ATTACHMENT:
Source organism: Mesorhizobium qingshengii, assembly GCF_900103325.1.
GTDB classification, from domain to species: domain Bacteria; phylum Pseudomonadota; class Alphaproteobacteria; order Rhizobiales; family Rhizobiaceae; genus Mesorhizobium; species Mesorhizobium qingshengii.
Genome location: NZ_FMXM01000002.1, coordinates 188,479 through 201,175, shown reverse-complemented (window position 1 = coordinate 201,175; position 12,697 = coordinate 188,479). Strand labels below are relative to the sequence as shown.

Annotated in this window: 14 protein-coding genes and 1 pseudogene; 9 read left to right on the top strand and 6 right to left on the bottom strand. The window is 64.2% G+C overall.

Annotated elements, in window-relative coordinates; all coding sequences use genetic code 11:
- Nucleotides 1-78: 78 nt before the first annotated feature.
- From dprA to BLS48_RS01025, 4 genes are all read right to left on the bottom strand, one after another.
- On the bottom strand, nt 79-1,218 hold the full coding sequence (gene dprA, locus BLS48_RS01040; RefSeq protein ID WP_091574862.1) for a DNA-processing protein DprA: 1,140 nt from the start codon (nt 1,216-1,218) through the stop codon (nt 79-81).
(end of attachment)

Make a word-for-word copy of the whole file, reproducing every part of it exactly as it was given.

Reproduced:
Source organism: Mesorhizobium qingshengii, assembly GCF_900103325.1.
GTDB classification, from domain to species: domain Bacteria; phylum Pseudomonadota; class Alphaproteobacteria; order Rhizobiales; family Rhizobiaceae; genus Mesorhizobium; species Mesorhizobium qingshengii.
Genome location: NZ_FMXM01000002.1, coordinates 188,479 through 201,175, shown reverse-complemented (window position 1 = coordinate 201,175; position 12,697 = coordinate 188,479). Strand labels below are relative to the sequence as shown.

Annotated in this window: 14 protein-coding genes and 1 pseudogene; 9 read left to right on the top strand and 6 right to left on the bottom strand. The window is 64.2% G+C overall.

Annotated elements, in window-relative coordinates; all coding sequences use genetic code 11:
- Nucleotides 1-78: 78 nt before the first annotated feature.
- From dprA to BLS48_RS01025, 4 genes are all read right to left on the bottom strand, one after another.
- On the bottom strand, nt 79-1,218 hold the full coding sequence (gene dprA, locus BLS48_RS01040; RefSeq protein ID WP_091574862.1) for a DNA-processing protein DprA: 1,140 nt from the start codon (nt 1,216-1,218) through the stop codon (nt 79-81).